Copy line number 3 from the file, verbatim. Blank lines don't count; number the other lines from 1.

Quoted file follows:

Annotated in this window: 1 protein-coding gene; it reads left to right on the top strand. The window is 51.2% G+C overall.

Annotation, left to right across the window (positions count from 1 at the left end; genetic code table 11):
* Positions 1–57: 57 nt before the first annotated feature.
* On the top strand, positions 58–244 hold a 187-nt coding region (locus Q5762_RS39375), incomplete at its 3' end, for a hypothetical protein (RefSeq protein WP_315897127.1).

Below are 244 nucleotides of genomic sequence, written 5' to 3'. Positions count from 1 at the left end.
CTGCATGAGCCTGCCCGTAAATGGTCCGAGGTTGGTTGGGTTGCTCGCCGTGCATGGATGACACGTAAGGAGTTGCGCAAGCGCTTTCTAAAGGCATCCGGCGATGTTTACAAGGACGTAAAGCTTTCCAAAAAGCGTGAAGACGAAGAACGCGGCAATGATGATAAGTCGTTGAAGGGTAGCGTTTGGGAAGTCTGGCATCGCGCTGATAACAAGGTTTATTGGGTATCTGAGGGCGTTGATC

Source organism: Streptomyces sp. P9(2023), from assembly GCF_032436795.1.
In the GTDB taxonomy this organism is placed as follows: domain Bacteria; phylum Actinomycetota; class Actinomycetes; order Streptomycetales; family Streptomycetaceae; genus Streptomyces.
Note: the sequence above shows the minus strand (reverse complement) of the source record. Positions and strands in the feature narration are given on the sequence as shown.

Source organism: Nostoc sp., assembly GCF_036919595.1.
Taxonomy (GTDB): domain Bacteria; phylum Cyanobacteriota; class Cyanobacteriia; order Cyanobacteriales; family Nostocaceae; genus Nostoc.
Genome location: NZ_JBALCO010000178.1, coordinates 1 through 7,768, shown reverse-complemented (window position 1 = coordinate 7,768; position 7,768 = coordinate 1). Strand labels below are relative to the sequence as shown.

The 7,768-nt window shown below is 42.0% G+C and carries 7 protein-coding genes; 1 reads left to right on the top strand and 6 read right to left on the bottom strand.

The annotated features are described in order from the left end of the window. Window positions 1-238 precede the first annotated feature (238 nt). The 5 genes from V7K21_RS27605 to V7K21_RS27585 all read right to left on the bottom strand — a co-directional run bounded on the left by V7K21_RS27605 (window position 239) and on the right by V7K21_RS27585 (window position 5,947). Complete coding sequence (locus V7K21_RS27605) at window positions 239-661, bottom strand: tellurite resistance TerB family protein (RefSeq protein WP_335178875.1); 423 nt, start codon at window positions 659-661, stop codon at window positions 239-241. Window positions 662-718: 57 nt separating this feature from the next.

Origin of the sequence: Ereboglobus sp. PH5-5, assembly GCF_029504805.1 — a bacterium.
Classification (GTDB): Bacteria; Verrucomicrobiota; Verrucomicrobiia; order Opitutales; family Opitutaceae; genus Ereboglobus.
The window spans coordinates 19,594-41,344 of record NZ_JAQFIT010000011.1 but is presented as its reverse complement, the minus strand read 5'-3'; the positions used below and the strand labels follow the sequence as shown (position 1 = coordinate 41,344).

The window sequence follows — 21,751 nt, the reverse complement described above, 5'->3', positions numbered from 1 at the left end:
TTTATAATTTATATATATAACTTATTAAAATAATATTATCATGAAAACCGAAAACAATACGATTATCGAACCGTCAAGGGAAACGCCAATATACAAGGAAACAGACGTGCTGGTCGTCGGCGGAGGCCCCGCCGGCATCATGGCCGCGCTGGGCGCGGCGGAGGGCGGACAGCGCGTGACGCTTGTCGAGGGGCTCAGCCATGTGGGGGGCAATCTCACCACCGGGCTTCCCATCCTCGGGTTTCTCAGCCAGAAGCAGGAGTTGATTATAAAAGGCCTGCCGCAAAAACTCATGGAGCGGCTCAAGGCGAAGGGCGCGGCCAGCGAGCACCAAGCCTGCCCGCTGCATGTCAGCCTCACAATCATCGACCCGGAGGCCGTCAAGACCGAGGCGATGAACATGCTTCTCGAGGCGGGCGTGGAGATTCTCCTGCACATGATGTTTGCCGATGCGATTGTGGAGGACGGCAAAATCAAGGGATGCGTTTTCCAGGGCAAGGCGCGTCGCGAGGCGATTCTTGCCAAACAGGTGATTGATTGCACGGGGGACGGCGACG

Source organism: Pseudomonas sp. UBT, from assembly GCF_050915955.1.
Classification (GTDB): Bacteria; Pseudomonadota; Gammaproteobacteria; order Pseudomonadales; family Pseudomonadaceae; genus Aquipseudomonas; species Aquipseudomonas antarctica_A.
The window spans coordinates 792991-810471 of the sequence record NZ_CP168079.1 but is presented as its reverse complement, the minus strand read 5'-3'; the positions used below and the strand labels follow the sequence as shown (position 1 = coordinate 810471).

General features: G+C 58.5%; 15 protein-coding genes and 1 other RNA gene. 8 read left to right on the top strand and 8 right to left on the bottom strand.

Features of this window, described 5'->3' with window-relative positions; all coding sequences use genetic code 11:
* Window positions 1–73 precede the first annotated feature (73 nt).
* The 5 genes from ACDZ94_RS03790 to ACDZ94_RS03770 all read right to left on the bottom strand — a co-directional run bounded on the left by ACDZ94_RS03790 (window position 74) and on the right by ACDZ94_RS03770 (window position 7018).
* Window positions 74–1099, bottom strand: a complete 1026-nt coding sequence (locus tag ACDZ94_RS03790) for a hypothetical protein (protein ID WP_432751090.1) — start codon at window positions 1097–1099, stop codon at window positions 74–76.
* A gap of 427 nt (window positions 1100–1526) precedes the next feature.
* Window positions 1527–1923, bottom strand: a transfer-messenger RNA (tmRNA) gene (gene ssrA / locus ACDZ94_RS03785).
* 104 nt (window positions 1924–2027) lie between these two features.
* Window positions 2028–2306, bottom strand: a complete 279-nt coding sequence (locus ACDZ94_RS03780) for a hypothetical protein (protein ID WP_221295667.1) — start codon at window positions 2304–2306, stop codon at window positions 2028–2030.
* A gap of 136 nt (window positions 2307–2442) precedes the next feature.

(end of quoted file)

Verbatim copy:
* Positions 1–57: 57 nt before the first annotated feature.